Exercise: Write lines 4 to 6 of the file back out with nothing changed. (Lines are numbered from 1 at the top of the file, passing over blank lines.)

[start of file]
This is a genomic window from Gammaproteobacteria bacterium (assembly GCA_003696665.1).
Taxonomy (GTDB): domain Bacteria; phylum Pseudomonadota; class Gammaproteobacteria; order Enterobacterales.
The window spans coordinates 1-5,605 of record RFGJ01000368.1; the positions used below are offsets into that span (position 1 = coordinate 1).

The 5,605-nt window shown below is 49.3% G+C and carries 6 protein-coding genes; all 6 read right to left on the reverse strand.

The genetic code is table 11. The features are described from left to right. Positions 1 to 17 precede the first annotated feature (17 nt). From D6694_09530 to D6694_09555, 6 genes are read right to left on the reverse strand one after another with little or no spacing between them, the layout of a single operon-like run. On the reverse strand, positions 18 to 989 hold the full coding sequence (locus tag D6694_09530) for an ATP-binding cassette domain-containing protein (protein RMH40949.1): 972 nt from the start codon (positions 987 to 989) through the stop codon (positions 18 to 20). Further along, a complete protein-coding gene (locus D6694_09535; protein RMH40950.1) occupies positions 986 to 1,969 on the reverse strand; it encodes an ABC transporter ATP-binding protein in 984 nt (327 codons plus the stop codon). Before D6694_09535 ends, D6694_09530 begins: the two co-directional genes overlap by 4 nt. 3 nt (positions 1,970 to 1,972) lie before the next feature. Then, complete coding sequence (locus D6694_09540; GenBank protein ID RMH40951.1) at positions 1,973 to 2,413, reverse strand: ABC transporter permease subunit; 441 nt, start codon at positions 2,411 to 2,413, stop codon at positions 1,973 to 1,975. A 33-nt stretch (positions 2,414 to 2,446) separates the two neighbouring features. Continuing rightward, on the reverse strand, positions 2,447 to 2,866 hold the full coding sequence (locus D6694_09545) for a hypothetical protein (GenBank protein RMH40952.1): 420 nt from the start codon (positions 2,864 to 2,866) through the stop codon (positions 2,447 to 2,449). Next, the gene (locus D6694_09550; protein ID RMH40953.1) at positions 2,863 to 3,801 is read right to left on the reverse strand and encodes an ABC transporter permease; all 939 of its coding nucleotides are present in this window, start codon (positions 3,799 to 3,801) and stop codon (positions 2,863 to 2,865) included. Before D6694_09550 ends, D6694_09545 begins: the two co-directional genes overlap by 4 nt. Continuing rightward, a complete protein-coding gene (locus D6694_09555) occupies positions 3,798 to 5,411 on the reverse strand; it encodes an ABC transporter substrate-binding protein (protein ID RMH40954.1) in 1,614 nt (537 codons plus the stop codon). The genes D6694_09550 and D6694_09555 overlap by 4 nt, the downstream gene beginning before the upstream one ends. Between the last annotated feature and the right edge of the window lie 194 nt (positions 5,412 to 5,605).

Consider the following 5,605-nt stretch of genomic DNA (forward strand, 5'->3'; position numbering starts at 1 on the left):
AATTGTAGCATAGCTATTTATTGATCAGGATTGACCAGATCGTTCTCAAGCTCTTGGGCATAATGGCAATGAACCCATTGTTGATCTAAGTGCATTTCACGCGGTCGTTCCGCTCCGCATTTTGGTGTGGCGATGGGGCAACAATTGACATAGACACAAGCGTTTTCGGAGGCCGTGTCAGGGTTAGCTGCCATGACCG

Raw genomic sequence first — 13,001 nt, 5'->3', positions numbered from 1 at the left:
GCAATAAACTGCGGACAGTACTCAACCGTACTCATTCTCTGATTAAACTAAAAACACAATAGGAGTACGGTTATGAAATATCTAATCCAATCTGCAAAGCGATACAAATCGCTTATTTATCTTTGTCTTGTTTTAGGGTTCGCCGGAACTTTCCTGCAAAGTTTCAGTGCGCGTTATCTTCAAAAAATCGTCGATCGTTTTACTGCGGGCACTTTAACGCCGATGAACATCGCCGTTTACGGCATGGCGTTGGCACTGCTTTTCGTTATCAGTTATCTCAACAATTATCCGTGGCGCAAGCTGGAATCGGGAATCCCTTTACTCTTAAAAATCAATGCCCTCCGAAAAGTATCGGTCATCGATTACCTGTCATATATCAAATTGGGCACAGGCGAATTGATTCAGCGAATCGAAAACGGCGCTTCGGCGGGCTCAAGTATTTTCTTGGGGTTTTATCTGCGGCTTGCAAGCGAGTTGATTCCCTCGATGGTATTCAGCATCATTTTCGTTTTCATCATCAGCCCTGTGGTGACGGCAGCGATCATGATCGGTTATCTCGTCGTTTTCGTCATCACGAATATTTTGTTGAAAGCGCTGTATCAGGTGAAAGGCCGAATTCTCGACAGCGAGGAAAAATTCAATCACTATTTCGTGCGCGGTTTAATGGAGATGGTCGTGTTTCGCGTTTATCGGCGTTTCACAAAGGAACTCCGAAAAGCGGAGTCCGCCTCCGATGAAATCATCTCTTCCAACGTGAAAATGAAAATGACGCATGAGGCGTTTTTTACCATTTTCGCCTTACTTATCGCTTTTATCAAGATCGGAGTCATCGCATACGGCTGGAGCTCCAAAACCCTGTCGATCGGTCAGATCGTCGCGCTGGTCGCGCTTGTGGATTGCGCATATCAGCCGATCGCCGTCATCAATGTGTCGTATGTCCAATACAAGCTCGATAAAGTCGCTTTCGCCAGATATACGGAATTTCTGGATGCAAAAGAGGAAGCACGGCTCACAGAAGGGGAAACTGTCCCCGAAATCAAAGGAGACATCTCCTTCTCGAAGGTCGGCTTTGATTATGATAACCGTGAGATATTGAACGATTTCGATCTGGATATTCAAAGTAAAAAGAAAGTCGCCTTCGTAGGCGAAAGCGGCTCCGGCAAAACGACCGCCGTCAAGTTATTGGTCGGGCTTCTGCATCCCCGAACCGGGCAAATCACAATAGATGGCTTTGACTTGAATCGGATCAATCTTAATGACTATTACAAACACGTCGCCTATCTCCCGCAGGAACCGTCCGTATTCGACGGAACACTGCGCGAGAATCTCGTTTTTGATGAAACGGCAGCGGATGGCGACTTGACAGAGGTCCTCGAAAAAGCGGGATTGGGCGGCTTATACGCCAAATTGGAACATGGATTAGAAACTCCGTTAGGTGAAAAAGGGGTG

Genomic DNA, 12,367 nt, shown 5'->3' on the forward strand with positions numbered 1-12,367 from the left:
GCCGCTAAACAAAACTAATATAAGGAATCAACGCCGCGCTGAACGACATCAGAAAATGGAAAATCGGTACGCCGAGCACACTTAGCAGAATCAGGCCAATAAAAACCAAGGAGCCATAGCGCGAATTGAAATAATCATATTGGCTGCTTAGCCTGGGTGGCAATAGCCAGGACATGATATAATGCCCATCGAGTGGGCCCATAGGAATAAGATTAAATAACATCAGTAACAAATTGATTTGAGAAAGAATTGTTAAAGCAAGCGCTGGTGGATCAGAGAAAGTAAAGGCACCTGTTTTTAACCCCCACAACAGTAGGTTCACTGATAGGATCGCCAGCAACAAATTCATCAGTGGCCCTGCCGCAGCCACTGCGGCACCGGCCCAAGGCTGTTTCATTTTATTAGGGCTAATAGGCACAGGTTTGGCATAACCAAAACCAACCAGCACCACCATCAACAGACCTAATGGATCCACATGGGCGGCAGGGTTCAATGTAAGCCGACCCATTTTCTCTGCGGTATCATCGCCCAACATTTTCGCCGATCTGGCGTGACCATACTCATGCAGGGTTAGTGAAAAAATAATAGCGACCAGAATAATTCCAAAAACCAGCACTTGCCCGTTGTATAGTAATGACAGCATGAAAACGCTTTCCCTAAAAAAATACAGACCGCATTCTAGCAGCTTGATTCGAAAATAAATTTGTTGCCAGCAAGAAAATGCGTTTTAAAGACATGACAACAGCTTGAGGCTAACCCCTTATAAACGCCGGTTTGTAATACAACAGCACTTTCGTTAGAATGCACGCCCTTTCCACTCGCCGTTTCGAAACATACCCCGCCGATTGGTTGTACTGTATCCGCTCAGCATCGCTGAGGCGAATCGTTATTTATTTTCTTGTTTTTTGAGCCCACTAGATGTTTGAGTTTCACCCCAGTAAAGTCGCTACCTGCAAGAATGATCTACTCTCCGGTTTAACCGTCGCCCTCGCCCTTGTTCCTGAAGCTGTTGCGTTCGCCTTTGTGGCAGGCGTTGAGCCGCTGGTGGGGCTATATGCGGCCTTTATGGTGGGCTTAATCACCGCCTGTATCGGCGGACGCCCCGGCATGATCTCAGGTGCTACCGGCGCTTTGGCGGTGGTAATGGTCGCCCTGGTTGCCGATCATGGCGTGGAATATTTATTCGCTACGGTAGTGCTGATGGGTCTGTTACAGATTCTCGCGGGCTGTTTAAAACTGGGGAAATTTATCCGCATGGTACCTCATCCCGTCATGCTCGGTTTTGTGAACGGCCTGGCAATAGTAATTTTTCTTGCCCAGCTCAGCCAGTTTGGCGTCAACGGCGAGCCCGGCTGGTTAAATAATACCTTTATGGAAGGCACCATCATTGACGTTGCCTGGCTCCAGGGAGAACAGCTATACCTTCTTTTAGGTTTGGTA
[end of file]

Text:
The 5,605-nt window shown below is 49.3% G+C and carries 6 protein-coding genes; all 6 read right to left on the reverse strand.

The genetic code is table 11. The features are described from left to right. Positions 1 to 17 precede the first annotated feature (17 nt). From D6694_09530 to D6694_09555, 6 genes are read right to left on the reverse strand one after another with little or no spacing between them, the layout of a single operon-like run. On the reverse strand, positions 18 to 989 hold the full coding sequence (locus tag D6694_09530) for an ATP-binding cassette domain-containing protein (protein RMH40949.1): 972 nt from the start codon (positions 987 to 989) through the stop codon (positions 18 to 20). Further along, a complete protein-coding gene (locus D6694_09535; protein RMH40950.1) occupies positions 986 to 1,969 on the reverse strand; it encodes an ABC transporter ATP-binding protein in 984 nt (327 codons plus the stop codon). Before D6694_09535 ends, D6694_09530 begins: the two co-directional genes overlap by 4 nt. 3 nt (positions 1,970 to 1,972) lie before the next feature. Then, complete coding sequence (locus D6694_09540; GenBank protein ID RMH40951.1) at positions 1,973 to 2,413, reverse strand: ABC transporter permease subunit; 441 nt, start codon at positions 2,411 to 2,413, stop codon at positions 1,973 to 1,975. A 33-nt stretch (positions 2,414 to 2,446) separates the two neighbouring features. Continuing rightward, on the reverse strand, positions 2,447 to 2,866 hold the full coding sequence (locus D6694_09545) for a hypothetical protein (GenBank protein RMH40952.1): 420 nt from the start codon (positions 2,864 to 2,866) through the stop codon (positions 2,447 to 2,449). Next, the gene (locus D6694_09550; protein ID RMH40953.1) at positions 2,863 to 3,801 is read right to left on the reverse strand and encodes an ABC transporter permease; all 939 of its coding nucleotides are present in this window, start codon (positions 3,799 to 3,801) and stop codon (positions 2,863 to 2,865) included. Before D6694_09550 ends, D6694_09545 begins: the two co-directional genes overlap by 4 nt. Continuing rightward, a complete protein-coding gene (locus D6694_09555) occupies positions 3,798 to 5,411 on the reverse strand; it encodes an ABC transporter substrate-binding protein (protein ID RMH40954.1) in 1,614 nt (537 codons plus the stop codon). The genes D6694_09550 and D6694_09555 overlap by 4 nt, the downstream gene beginning before the upstream one ends. Between the last annotated feature and the right edge of the window lie 194 nt (positions 5,412 to 5,605).

Consider the following 5,605-nt stretch of genomic DNA (forward strand, 5'->3'; position numbering starts at 1 on the left):